Lock on, Chicago.
If you’re biking the city this summer, you’ll need to invest in a good lock (or four, depending on how paranoid you are). Otherwise, you’re vulnerable to bike theft.
Bike theft is common in major cities, and all the more common in the summer months, when more riders are on the roads and the crime rate rises. The Chicago Police Department doesn’t track bike thefts separately from other theft reports, making it difficult to say how frequently thefts occur and where they’re most likely to happen.
But data from local websites dedicated to tracking bike thefts in Chicago suggest that a bike parked outside a Loop office could be just as vulnerable as the one you left out overnight outside of that bar.
And the problem is big. According to the Chicago Stolen Bike Registry, at least 34 bicycles and bicycle parts, like a seat or a wheel, were stolen in Chicago between June 1 and June 9, from CTA stops, backyards and basement storage rooms, among other locations. In 2012, the site logged more than 1,000 reports.
Kevin Conway, a year-round cycler and one of the volunteer administrators of the registry, said July is usually Chicago’s busiest month for reported bike theft.
His biggest piece of advice to bikers is obvious: Remember to truly lock your bike when you leave it somewhere.
“Something like over 70 percent of our reports in May were either not locked, or they were locked with some form of a cable lock,” he said. “They cannot use a cable lock as their primary method of locking, or their bike will be stolen.”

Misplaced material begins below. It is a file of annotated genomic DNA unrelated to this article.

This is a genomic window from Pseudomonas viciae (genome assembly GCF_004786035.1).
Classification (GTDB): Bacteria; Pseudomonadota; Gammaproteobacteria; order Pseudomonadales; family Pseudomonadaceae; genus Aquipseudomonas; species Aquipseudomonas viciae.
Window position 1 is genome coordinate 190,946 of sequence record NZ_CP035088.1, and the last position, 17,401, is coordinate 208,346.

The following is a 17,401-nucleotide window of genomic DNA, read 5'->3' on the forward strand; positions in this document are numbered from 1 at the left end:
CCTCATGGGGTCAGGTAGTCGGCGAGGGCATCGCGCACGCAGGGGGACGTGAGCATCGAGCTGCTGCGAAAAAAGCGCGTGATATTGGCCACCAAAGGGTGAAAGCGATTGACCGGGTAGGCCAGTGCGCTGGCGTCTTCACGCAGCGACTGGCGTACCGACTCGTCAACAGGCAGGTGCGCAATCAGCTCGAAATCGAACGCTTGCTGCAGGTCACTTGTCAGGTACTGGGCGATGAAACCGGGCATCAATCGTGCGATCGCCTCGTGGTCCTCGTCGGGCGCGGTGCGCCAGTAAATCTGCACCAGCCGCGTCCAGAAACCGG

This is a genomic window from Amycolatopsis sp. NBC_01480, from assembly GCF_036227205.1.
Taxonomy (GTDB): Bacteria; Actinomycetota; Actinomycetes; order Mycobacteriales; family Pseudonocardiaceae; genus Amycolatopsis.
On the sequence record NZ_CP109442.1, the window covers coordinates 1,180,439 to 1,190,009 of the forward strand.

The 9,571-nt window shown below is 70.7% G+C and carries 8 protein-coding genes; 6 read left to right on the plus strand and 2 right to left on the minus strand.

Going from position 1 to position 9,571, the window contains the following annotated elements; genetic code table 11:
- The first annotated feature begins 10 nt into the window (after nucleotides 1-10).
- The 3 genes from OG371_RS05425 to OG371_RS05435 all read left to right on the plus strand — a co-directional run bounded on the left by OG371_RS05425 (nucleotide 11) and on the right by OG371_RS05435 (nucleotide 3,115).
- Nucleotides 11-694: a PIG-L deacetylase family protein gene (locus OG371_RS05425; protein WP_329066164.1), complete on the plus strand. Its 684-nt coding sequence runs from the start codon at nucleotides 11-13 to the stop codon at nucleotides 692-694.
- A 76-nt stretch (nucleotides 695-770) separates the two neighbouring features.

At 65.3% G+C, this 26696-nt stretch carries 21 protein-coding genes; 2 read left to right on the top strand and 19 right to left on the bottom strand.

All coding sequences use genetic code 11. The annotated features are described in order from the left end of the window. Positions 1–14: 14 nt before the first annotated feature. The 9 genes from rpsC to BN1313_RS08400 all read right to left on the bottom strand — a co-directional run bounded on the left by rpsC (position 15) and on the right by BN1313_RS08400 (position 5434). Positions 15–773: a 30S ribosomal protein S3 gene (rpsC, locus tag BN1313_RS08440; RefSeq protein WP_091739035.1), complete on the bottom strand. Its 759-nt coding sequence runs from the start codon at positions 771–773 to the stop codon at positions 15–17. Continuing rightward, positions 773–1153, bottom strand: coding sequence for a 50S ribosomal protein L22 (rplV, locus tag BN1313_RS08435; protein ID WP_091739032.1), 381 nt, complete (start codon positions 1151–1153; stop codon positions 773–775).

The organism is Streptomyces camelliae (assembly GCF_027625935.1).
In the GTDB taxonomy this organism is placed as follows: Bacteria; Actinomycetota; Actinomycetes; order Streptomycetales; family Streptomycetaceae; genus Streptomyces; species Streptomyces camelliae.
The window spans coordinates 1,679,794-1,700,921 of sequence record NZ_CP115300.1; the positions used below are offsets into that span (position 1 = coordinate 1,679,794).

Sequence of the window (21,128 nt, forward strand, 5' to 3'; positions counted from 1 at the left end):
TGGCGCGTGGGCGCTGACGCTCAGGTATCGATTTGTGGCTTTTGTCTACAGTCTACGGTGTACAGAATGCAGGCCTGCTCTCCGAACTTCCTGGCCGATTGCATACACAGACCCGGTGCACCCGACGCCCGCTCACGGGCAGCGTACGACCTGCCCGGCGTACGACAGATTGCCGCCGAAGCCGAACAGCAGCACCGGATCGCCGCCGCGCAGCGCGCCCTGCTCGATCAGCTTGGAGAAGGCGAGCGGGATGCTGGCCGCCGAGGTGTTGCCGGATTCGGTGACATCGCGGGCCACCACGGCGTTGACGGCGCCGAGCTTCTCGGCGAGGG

But whether you’re using a chain, a U-lock, or a combination of locks, Conway said a golden rule applies: “The trick for keeping your bike stolen is to be a less-easy target than the bike you’re parked next to.”
There’s no surefire way to keep your bike safe, but there are many ways to make it safer:
>> Register your bike’s serial number with the City of Chicago. If you don’t, you may not be able to prove you’re the bike’s true owner. You can usually find the serial number underneath the frame.
>> Lock the front wheel and the frame to the bike rack, using a reliable U-lock or chain. Some people lock their rear wheel to the frame as well.
>> Be careful if your seat has a quick-release mechanism; it could take someone just a few seconds to grab it and run.
>> If your bike is stolen, there’s a chance it might show up the following weekend at the Ashland Swap-O-Rama at 41st and Ashland.
And if you need more instruction...
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